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Book Review: Tess of the Road by Rachel Hartman

I have wanted to read a book by Rachel Hartman since I read about her young adult novel Seraphina, but somehow it just never made it to the top of my list. So when one of my library coworkers asked me to read her novel Tess of the Road for possible inclusion in a book-award list, I said "absolutely yes." Not only because I wanted to read one of Hartman's books, but also because I love stories that are about traveling, especially by foot.

Tess of the road coverThis novel is set in an alternative version of late medieval Europe: those same strict rules for what women can and can't do, and pious religious mothers protecting their daughters' virtue, and girls going to court to secure a wealthy marriage. The same setting as Seraphina, in fact, and if you liked that book you'll be happy to know she makes an appearance in this one, too. But if you haven't read Seraphina (like me) you'll be just fine without knowing her story. A setting familiar to many fantasy and historical novel readers...except there are dragons.

Dragons and something called quigutl, which I couldn't quite picture (maybe if you have read Seraphina you can picture them); in my head, they are the size of toddlers and a combination of human and lizard. The quitgul are able to make things with metals and so give the novel a sort of steam-punk feel (even if the time period is a bit earlier than the usual steam punk setting).

The main character is Tess, Seraphina's half sister and twin sister to Jeanne. Tess, it seems, has done something awful, something that has ruined her chances at landing a suitable (wealthy) husband. So she has become Jeanne's support staff, scouting out prospects, setting up afternoon encounters and invitations to parties in a quest to get her sister married. After, Tess is to be sent to a convent?but this doesn't sit well with Tess, who is fiery and independent and curious, and besides, Seraphina has given her a pair of beautiful and sturdy boots.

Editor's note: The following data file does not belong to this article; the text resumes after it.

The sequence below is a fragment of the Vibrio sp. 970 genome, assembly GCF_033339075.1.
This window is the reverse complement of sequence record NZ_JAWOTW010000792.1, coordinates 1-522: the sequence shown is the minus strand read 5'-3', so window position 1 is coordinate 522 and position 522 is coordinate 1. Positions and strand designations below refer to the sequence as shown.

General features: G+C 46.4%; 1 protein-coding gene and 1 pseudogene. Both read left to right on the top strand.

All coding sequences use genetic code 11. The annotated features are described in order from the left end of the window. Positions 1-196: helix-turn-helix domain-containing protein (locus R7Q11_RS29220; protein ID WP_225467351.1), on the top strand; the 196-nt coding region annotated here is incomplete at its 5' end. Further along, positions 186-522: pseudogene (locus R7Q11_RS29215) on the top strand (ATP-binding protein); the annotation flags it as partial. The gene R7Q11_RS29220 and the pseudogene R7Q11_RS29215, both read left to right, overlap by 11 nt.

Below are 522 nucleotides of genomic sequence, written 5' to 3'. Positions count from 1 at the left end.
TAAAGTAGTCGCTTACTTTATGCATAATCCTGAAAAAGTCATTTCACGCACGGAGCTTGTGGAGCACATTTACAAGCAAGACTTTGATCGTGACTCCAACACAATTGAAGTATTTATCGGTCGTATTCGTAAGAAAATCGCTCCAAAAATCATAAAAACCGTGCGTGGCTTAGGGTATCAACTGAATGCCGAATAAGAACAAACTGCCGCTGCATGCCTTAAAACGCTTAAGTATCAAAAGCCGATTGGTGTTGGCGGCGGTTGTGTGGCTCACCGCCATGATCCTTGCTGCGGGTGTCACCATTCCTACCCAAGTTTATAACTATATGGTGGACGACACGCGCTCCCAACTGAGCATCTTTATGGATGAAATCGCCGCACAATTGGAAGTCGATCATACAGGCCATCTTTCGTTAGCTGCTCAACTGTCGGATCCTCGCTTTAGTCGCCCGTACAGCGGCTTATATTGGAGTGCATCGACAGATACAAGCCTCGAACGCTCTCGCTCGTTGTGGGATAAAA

So, rather than being sent to the convent, Tess runs away. She soon meets up with an old friend, Pathka the quigutl. And her adventures commence, the details of which I'll let you discover when you read the book.

I enjoyed many things about this book. Tess comes to some realizations about gender and how society affects women, but the knowledge comes slowly and through her experiences. (In other words, the book avoids the offensive and annoying use of an anachronistic feminism.) Her travels change her, but they don't make her invincible or all-wise or perfect; more intelligent and understanding of the world and herself, but still prone to make mistakes. And I loved the mix of fantasy and almost-history, as if this world is a different version of our own. So while there is a journey, and even the briefest mention of the road going ever onward, and even dragons, it doesn't feel very derivative of Tolkien.

Tess of the Road does, in fact, avoid almost all of the things I tend to dislike in fantasy. Except one: the use of modern slang and speech patterns. This is something I can't abide. For example, Tess tells her father he has to "suck it up," which is a term that originated in World War II, as far as I can tell. When she is on the road, she kicks an old man, who she refers to as a "geezer." But "geezer" didn't mean "old guy" until the 1920s or so. And she refers to something as "vomit-making." This use of slang in a fantasy world is untenable to me; it feels lazy and sloppy, and it almost made me stop reading. But, as the book progressed, this offensive writing vanished.

In the end, I am glad I stuck with Tess and finished out her adventures. I'm not certain I will finish them completely—the book doesn't leave you with a cliff hanger, but it clearly was written with a sequel in mind—but I am glad I told my friend yes and read this.


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